eClinicalWorks Blog Details
- 18 November 2021
Remaining Vigilant in the Lung Cancer Fight
While lung cancer remains the leading cause of cancer deaths in the U.S., the death rate has steadily declined for more than 30 years, thanks to increased screening, early detection, and improvements in treatment.
In addition, an overall decline in smoking — in 2018, just 13.7% of Americans were smokers — has also played a key role in reducing the incidence of lung cancer.
Despite those positive trends, there is no place for complacency in the fight against a leading cause of death among Americans. November is Lung Cancer Awareness Month, an annual effort by the American Lung Association to raise awareness and improve screening rates.
Lung cancer can affect anyone
Smoking is well established as a leading risk factor for the development of lung cancer, but up to 20% of lung cancer deaths each year are people who either never smoked or report having smoked fewer than 100 cigarettes in their life.
Other risk factors include exposure to second-hand smoke, asbestos, radon, and other environmental hazards.
That’s why individuals who experience symptoms such as a persistent cough or shortness of breath should seek medical care and abide by a physician’s recommendations, which may include a screening for lung cancer.
That is particularly important given that during the COVID-19 pandemic, many people put off regular health checkups.
Massachusetts General Brigham, for example, among the largest healthcare systems in the Northeastern United States, recorded a sharp drop in cancer screenings during the first three months of the pandemic in 2020.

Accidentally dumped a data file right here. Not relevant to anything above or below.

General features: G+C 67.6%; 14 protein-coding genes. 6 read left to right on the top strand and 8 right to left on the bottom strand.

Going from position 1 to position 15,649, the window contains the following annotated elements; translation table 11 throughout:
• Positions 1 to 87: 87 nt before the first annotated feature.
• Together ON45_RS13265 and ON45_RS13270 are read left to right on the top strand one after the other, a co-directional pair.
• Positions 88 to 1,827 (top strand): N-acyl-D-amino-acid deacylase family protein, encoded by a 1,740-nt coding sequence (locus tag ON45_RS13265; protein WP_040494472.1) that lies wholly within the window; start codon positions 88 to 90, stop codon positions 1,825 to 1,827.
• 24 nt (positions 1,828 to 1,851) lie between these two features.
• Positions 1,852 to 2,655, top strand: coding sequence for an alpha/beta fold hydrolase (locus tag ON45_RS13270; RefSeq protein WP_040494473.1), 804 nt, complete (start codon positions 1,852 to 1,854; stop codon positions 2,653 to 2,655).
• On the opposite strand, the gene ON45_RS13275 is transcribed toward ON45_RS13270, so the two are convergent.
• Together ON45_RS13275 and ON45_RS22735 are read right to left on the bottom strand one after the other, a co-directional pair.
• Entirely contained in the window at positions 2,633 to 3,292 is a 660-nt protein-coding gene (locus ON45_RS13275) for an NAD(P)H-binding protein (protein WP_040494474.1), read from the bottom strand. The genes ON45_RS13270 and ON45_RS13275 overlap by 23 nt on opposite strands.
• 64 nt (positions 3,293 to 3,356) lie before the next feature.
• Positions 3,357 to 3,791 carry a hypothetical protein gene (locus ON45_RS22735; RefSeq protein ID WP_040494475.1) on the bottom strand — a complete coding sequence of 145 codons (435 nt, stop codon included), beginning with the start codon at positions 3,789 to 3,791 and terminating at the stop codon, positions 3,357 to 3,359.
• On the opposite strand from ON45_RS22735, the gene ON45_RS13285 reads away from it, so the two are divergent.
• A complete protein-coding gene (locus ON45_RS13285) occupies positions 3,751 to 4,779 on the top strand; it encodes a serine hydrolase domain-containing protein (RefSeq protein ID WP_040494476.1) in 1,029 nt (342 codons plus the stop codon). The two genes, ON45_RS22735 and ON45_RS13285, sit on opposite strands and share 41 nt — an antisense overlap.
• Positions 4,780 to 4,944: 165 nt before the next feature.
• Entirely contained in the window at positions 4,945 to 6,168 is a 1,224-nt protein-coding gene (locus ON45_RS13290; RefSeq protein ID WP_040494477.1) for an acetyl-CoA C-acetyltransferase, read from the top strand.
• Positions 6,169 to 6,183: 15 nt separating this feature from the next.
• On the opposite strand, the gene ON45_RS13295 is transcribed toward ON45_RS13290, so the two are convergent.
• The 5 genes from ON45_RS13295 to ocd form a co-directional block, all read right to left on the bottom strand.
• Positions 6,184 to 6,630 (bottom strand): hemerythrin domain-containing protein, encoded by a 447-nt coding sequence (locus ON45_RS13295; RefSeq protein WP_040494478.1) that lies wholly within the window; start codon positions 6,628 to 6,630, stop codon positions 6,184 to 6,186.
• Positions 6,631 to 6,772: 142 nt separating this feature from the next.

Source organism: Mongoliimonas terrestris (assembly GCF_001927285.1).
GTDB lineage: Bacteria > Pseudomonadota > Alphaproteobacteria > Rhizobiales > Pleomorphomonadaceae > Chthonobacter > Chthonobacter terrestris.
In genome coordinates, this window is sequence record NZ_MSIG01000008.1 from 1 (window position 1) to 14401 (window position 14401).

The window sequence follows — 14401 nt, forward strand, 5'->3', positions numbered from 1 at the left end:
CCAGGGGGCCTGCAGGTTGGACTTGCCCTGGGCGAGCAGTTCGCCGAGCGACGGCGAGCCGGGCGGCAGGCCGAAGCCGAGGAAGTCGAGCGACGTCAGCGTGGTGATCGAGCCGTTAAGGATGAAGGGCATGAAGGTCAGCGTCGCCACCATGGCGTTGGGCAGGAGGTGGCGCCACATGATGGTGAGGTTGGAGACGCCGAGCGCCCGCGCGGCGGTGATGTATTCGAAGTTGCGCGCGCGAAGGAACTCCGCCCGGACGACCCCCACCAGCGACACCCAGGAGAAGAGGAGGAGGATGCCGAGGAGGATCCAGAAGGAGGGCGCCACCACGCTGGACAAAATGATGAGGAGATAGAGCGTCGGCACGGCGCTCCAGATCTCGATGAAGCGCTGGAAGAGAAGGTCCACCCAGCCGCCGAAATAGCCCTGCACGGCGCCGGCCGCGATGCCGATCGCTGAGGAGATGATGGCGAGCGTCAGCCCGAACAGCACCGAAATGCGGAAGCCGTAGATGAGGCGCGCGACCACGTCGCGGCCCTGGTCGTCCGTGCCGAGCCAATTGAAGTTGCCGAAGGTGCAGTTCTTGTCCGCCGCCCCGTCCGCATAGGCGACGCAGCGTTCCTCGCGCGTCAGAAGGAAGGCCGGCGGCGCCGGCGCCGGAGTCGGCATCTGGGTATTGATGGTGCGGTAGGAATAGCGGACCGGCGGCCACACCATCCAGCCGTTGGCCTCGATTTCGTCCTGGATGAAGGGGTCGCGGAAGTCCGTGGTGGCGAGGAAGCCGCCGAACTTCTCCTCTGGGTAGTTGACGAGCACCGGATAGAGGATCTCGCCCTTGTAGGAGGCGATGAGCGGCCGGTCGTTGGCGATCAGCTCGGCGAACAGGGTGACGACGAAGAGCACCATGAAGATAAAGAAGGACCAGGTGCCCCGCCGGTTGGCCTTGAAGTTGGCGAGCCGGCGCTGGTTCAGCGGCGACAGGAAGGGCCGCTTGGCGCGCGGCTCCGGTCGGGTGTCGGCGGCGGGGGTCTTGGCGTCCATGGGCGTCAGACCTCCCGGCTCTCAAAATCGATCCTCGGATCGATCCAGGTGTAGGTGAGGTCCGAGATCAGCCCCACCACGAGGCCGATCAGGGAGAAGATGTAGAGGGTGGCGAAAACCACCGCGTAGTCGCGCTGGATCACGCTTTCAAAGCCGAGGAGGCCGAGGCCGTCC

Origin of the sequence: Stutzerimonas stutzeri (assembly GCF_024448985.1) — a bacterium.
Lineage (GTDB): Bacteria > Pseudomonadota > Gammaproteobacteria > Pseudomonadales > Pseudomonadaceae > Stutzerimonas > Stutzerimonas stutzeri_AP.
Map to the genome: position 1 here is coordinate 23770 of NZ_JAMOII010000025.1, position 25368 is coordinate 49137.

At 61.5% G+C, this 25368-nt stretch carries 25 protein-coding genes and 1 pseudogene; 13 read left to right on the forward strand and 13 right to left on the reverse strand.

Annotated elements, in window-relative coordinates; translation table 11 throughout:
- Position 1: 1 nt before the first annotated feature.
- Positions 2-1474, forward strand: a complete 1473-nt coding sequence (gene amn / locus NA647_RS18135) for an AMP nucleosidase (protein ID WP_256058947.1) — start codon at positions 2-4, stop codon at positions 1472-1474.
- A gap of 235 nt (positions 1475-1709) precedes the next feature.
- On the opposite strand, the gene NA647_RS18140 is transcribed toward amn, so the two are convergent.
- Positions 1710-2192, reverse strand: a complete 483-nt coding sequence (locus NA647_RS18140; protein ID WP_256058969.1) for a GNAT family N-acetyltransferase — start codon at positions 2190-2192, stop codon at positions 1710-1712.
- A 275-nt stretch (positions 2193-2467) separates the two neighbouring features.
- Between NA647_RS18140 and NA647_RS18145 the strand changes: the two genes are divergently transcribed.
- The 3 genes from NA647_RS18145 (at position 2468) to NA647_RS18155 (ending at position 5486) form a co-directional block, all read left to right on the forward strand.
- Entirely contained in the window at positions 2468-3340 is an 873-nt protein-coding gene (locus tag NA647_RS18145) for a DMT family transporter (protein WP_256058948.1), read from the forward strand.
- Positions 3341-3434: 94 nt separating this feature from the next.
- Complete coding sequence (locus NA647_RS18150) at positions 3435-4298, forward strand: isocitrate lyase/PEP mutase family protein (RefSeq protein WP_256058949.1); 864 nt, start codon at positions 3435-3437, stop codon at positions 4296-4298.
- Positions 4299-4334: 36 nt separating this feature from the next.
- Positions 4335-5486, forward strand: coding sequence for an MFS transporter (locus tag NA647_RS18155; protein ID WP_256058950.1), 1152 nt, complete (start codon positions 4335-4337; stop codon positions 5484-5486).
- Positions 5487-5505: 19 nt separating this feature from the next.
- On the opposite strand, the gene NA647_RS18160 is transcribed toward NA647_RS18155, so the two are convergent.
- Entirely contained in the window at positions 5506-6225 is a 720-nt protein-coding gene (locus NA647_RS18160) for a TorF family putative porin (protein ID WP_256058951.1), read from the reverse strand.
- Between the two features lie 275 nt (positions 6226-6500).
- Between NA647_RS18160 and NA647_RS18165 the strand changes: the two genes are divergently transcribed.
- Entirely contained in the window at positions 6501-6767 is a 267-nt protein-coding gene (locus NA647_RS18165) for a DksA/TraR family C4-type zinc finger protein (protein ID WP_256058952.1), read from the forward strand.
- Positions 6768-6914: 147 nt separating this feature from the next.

Great tools mean great results
For the past few years, new lung cancer treatments and immunotherapies have played a part in the increased survival rate of those diagnosed with lung cancer. Another area that has aided in the fight against the disease is ever-improving healthcare IT technology.
For example, with the help of the eClinicalWorks® EHR, providers at Compass Medical were able to screen over 2,000 patients at risk for lung cancer, detecting and treating cancer in 19 patients.
“Our ability to do that work is aided by the systems that we’ve set up, the questionnaires, the templates, the Order Forms. We then track and follow these patients carefully over time because they have to have annual scans,” said Dr. Michael Myers, Chief Medical Officer for the practice.
Healthcare IT tools for 2022 and beyond
Throughout 2020 and 2021, COVID-19 forced deep changes in the way providers practiced healthcare and how people lived their lives. But the wide availability of telehealth solutions and tools for safe, contactless check-in has helped practices rebuild the volume of patient visits they enjoyed prior to the pandemic.
As we enter 2022, practices and patients — even those with chronic illness — can be confident that their office visits will be safe.
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